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Boyle is one Rangers forward who's moving ahead

It was certainly a strange night at Madison Square Garden. Brandon Dubinsky fought and didn't score; Derek Boogaard scored, for the first time in almost five years, and didn't fight.

But it was not a strange night for Brian Boyle. His two-goal first period was yet another step forward for a player who, had he become a Ranger in a different era, would have gotten here and stayed the same.

Or worse, regressed.

Boyle doesn't quite fit in with the rest of the Rangers' young core, homegrown talents such as Dubinsky, Ryan Callahan and Marc Staal. But Boyle has become a key player by working hard and doing what's been asked.

"Honestly, when camp started, he was on the outside looking in," John Tortorella said of Boyle. "He put in his work during the summer and he's been able to give some things."

Boyle's two goals, both from in close on quick-release shots, seemed to surprise Capitals goaltender Michal Neuvirth. Boyle's play stood in contrast to some other Rangers who haven't gotten better since they arrived.

Most notable is Alex Frolov, a late free-agent addition this summer on a "prove it" deal of one year and $3 million. Frolov is proving to be only a frustration for fans and Tortorella, who wants Frolov to think about shooting the puck and gave him many chances last night.

Frolov was out for the bulk of a 1:40 five-on-three in the first period, but he spent too much time in the right circle sizing up the perfect shot instead of letting a few go.

Soon after the two-man advantage ended, Boyle grabbed a turnover and fired a shot past Neuvirth. Boyle doesn't shoot a ton, either, but he has seven goals on 29 shots. Frolov has two on 24 shots, and his confidence to play in all zones seems to be eroding.

He couldn't chip the puck out of the Rangers' zone during a long shift in the third, and the puck ended up behind Henrik Lundqvist for the deciding goal in a 5-3 loss. Frolov, like many other recent summer additions, has stagnated, unable to find a role.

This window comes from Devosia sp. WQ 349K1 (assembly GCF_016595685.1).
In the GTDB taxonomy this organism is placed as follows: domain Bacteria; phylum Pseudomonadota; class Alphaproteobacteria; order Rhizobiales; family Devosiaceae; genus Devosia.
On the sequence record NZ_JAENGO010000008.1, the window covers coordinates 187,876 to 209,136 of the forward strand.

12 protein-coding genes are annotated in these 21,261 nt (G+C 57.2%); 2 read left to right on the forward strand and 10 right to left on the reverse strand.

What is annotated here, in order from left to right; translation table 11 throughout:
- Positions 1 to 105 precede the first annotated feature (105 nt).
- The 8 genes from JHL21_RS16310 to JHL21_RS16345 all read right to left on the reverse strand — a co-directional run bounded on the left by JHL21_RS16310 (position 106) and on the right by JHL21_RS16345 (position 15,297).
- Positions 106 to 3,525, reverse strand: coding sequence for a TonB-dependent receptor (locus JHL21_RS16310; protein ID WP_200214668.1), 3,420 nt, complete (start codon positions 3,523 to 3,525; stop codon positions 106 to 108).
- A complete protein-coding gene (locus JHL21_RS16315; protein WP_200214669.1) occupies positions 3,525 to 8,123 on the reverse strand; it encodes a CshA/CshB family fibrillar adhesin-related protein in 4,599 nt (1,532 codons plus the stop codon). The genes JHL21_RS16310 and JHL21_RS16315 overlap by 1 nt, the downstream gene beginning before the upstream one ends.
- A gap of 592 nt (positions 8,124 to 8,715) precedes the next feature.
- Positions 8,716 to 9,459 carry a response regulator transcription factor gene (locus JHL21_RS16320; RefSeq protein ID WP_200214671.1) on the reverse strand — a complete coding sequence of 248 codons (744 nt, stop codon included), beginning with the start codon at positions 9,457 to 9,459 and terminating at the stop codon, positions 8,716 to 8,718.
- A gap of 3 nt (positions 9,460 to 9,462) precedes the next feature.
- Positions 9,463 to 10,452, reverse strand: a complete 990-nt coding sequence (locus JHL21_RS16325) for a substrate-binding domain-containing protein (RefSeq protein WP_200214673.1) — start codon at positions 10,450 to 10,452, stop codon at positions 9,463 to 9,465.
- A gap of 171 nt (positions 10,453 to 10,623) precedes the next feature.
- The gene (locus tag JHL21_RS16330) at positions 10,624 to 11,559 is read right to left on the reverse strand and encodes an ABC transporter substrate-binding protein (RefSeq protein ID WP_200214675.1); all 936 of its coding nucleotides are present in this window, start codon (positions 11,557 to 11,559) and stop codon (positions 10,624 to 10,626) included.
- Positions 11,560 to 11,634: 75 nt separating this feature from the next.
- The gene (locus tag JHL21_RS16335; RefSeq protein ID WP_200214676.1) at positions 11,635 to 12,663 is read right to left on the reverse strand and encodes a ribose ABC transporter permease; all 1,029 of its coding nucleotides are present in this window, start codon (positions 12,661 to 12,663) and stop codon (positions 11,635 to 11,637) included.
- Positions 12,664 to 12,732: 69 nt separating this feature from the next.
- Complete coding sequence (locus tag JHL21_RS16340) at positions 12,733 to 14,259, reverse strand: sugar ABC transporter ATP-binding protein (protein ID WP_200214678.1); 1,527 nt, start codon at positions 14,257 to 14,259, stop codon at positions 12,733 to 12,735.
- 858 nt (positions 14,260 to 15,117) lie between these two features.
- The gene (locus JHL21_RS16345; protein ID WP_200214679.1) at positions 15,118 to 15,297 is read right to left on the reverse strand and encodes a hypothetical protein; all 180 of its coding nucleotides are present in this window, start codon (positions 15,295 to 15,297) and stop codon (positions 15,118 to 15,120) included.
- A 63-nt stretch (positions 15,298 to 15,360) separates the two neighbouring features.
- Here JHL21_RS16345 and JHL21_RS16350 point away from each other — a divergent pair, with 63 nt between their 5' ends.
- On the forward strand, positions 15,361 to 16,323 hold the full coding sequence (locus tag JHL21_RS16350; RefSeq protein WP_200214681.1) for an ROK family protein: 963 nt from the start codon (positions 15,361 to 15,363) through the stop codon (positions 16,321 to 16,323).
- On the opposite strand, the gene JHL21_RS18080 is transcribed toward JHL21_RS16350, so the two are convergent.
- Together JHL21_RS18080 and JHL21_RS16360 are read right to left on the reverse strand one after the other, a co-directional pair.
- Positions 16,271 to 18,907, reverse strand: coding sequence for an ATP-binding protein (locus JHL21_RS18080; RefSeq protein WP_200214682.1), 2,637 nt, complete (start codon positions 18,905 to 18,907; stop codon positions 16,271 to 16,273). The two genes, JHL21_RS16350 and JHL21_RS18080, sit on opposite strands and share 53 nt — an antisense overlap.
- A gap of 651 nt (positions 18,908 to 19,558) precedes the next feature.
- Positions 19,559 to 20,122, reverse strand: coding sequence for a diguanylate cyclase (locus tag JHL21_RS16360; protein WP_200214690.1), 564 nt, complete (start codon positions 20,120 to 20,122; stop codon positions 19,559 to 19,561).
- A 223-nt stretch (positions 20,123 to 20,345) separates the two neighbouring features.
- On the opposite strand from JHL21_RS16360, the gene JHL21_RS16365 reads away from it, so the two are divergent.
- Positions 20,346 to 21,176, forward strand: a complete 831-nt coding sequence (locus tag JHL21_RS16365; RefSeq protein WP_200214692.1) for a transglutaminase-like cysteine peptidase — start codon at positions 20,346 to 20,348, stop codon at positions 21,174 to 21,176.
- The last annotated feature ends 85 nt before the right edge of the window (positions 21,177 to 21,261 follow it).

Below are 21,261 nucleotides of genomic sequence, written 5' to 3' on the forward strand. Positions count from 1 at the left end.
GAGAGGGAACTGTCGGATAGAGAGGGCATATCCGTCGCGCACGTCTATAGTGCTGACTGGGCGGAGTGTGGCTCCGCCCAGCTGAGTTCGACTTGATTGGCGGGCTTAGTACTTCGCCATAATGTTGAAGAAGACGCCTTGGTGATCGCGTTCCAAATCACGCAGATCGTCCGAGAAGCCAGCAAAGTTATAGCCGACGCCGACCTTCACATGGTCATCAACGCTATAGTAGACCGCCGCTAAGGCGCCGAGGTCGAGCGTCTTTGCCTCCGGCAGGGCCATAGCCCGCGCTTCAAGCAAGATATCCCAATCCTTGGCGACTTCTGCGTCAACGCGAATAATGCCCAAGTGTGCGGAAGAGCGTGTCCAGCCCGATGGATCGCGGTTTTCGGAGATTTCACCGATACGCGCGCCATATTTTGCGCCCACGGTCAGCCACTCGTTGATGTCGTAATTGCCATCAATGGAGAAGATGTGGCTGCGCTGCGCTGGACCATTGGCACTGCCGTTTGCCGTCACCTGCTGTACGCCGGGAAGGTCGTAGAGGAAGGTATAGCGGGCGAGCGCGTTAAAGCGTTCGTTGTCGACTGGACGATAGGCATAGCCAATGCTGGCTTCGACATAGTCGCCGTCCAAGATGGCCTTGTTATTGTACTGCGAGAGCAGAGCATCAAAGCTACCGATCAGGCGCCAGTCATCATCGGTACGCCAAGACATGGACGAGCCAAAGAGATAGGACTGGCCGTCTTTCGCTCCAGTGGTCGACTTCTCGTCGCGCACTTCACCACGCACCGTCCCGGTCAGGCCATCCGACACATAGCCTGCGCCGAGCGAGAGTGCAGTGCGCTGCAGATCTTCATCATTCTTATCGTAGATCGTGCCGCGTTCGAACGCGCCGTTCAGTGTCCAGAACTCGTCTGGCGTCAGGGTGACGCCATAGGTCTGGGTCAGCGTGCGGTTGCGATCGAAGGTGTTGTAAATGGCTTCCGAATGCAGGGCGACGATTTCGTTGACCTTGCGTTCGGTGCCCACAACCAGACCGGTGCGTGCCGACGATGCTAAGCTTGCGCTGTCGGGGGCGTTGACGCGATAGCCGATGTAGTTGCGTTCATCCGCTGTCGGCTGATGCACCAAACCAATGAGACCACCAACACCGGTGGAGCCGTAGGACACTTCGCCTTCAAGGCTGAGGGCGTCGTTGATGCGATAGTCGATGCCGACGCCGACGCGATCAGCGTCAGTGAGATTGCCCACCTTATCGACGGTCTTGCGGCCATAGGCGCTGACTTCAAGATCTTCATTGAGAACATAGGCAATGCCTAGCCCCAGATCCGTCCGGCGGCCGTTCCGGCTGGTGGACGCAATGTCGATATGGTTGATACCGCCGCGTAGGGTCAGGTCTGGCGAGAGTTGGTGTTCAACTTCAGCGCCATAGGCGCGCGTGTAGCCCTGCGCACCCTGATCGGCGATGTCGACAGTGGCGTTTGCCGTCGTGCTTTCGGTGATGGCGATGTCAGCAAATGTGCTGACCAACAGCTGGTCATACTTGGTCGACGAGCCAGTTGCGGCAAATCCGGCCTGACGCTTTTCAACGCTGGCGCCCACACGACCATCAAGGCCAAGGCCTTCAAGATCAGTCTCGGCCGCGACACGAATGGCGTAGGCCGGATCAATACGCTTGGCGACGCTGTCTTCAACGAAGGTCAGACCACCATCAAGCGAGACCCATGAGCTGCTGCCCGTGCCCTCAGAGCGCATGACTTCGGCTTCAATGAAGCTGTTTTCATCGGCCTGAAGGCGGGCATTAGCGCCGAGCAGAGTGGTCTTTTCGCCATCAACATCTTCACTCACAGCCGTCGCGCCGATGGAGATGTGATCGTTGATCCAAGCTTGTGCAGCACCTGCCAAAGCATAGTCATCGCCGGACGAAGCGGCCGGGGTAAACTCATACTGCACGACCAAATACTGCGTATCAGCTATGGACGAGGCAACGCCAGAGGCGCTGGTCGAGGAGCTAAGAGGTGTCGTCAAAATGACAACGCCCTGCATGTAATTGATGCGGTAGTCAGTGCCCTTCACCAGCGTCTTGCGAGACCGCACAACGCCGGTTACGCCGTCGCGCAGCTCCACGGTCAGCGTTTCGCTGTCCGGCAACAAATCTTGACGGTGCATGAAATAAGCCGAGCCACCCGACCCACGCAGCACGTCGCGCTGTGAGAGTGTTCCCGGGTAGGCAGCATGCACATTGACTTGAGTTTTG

"When you can't score, you have to do the other stuff," Tortorella said tersely when asked about Frolov. "I thought we were controlling the period to that point. It's an easy [chip] out at the blue line and we don't get it out."

Boyle, on the other hand, is thriving because he heard what Tortorella wanted heading into this past offseason. The coach wanted his 6-7 center to use his size more, either to create space in the offensive zone or clear it in the defensive zone.

After a summer spent working with former Olympic skater Barbara Underhill, Boyle is stronger on his skates, stronger on the puck and more likely to just let it go.

His seven goals have him among the top 20 in the league; that's a surprise, given his 12 career goals coming into this season. It will be a bigger surprise if he can maintain such a scoring pace. But he is a better player, challenged to do so by Tortorella and a main reason the Rangers are even a .500 team without Marian Gaborik.

Frolov has company. Ruslan Fedotenko seems to grow more invisible with each game. Erik Christensen, busted down to fourth-line duty last night, may be playing only because the Rangers lack any center depth.

The Rangers have one forward who's improved this season. They could use a few more.

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